Monday, September 13, 2010

Water...the blue gold of the next millennium

I was impacted by the Cinemax showing of this documentary "Flow...For Love of Water" which can now be viewed on demand from YouTube starting with part one as linked above.

We hear and read a lot about climate change, ecology issues from deforestation and strip mining everywhere...but comparatively few see very little coverage of what I think is THE ecology issue of our times...WATER SUPPLY.

We consistently complain and worry about the prices and supply of oil and gas related to our economies and cost of living...yet we don't flinch at buying a pint of bottled water for $2 in some stores. The primary driver of this phenomenon is our concern over drinking clean water as we recognize that our world's water supply is becoming more and more toxic by the hour.

Having grown up in the "Great Lakes" state of life has been blessed with tremendous times spent fishing, boating, skiing and just looking out over beautiful fresh lakes and streams. While I don't mind walking the fine ocean beaches you find in Florida, the Caribbean or California...I still prefer the fresh air of "sweet water"...the stuff you can drink, swim, and frolic in without being covered with salt and saline. I've tasted a lot of desalinated water from the oceans, but you can't beat the purity and good taste of mineralized sweet water from a lake or stream.

Of course, from the business side we all now know that waterfront lands, whether salt or fresh water, is always going up in price. Waterfront or view is a given as the most secure land investment one can make. I have acted on that. Yet, as this film so effectively depicts, our world's water supplies are now being controlled and affected by somewhat sinister forces and organizations that supersede our "ownership" of waterfront properties.

What God took a few million years to put into natural flow and motion, men and nations have now changed all of that for some pretty selfish concerns. I believe what I have read from many sources...that our world has millions who are hungry and thirsty NOT because of shortages of water or food, but simply because of manipulated distribution issues and hording for a few.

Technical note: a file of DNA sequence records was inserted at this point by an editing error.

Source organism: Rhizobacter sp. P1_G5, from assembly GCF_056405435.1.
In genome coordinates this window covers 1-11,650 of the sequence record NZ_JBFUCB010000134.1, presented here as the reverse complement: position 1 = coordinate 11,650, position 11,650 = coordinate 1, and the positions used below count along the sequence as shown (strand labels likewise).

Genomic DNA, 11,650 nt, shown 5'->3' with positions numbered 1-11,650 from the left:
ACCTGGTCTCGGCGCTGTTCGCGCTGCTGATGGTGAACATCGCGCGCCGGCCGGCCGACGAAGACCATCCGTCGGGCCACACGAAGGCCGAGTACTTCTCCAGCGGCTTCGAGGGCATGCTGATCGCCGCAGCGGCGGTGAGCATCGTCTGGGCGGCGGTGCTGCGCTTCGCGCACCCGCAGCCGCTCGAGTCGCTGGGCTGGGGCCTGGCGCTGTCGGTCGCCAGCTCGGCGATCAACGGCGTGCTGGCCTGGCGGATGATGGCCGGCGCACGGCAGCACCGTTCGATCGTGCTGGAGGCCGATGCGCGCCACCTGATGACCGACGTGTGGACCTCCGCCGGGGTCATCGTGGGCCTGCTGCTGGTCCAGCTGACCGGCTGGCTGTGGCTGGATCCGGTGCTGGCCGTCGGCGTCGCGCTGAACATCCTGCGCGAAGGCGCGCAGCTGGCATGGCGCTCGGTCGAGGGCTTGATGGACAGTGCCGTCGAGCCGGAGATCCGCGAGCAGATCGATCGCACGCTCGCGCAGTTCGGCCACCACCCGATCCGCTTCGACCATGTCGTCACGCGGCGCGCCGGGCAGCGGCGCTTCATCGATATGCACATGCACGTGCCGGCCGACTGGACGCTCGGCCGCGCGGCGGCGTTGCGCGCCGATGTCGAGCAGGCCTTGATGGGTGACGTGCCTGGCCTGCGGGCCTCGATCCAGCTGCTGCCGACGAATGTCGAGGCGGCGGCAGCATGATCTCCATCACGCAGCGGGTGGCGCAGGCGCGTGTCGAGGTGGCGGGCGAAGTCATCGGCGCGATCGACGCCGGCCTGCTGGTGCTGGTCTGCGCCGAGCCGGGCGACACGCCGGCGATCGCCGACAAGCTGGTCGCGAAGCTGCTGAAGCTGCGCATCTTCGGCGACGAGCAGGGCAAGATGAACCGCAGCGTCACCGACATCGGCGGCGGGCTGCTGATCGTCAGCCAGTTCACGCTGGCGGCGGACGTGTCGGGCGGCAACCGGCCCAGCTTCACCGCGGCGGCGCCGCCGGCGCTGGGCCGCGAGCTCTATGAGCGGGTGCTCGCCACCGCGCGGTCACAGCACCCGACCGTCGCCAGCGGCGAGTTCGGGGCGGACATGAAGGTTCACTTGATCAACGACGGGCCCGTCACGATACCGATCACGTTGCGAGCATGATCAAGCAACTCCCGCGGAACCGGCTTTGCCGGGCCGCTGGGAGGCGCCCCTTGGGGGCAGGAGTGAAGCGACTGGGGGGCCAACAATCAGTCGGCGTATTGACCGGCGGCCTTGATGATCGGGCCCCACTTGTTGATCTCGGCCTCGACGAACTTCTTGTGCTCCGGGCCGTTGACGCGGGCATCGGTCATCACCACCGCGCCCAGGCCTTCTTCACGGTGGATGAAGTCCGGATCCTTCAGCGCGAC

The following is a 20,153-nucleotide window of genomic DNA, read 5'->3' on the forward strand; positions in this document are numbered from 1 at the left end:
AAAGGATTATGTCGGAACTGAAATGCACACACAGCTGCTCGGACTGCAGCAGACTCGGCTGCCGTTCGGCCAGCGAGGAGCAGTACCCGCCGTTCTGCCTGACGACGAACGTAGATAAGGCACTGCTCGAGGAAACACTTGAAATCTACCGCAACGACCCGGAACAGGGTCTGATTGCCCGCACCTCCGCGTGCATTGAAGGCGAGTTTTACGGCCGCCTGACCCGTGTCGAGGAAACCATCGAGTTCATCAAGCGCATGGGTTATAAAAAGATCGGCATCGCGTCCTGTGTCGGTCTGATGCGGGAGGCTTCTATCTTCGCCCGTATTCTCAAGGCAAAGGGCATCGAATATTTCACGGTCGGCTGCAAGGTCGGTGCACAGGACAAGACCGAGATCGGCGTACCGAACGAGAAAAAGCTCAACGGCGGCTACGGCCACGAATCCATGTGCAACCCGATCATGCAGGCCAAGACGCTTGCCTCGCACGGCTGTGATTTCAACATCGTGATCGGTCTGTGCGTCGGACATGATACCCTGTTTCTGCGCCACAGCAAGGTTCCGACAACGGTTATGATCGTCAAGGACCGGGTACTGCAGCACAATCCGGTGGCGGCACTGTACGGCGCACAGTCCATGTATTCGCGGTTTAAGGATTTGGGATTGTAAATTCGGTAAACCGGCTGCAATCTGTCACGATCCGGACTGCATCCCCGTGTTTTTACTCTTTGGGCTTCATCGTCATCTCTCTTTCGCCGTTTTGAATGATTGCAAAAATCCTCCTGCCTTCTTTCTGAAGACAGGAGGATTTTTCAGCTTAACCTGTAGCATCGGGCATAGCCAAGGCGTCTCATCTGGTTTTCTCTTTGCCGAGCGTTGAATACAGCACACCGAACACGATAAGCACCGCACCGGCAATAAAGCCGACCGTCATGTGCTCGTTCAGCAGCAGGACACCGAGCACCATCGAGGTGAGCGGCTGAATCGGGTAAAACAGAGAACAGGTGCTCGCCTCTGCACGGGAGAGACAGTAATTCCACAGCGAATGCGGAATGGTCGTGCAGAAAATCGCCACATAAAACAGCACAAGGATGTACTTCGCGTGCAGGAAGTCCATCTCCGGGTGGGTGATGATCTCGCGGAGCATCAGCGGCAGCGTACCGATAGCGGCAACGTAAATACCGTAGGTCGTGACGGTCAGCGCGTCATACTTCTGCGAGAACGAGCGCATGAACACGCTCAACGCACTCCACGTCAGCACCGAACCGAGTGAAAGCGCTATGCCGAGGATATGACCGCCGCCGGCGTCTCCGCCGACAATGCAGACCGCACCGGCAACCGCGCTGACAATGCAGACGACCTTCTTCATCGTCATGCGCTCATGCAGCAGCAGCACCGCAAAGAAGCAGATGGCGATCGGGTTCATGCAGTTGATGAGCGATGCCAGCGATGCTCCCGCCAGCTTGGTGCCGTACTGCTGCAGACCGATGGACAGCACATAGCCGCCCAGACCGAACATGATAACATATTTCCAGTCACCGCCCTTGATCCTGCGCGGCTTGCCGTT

As this film points out so vividly, millions of people are being displaced every decade or so by huge conglomerates and countries who are "damming up" various rivers and lakes to divert water from one source to another. While there are a number of examples of positive effects and progressive results from this (such as the Panama Canal)...there are also hideous examples of taking from many to give to a few. And of course, history is full of wars and conflicts over watered lands and regions.

I will let this movie speak for itself...but I challenge every rational one of us to keep an eye on this subject and speak and act out where we can on protecting the quality and "ownership" issues of the world's water supply and quality. It's not that we have less of it...water is totally recycling...but we have less quality and uneven distribution of such in this shrinking world we live in. My parents brought me up with a solid respect for conservancy and responsible care-taking of nature. My Mom and Step dad were heavily involved in conservancy organizations throughout Michigan...and I am proud of them for that. Unfortunately, most of the world is naive and complacent about water...possibly the most important product of nature in life...the foundation of our whole food chain.

Here is a quote that struck me recently..."a lot of people live without love, but I don't know anyone that survived living without water...". Yet, we now live in a world where BAD water is the root cause for millions of deaths. Our pollution of the water and food chain are killing us faster than all the wars combined. What are we going to do about it? Water weighs heavily in my investment strategy in this life...and responsibility for clean and distributed water should be at the core of our moral fiber.

1 comment:

Bonnie said...

very frightening...I haven't viewed the documentary yet, partly because of it's somber content and the feeling of hopelessness it spawns.

Can you further explain how the water issue is part of your "investiture". That sounds would be good to learn more about what one individual can do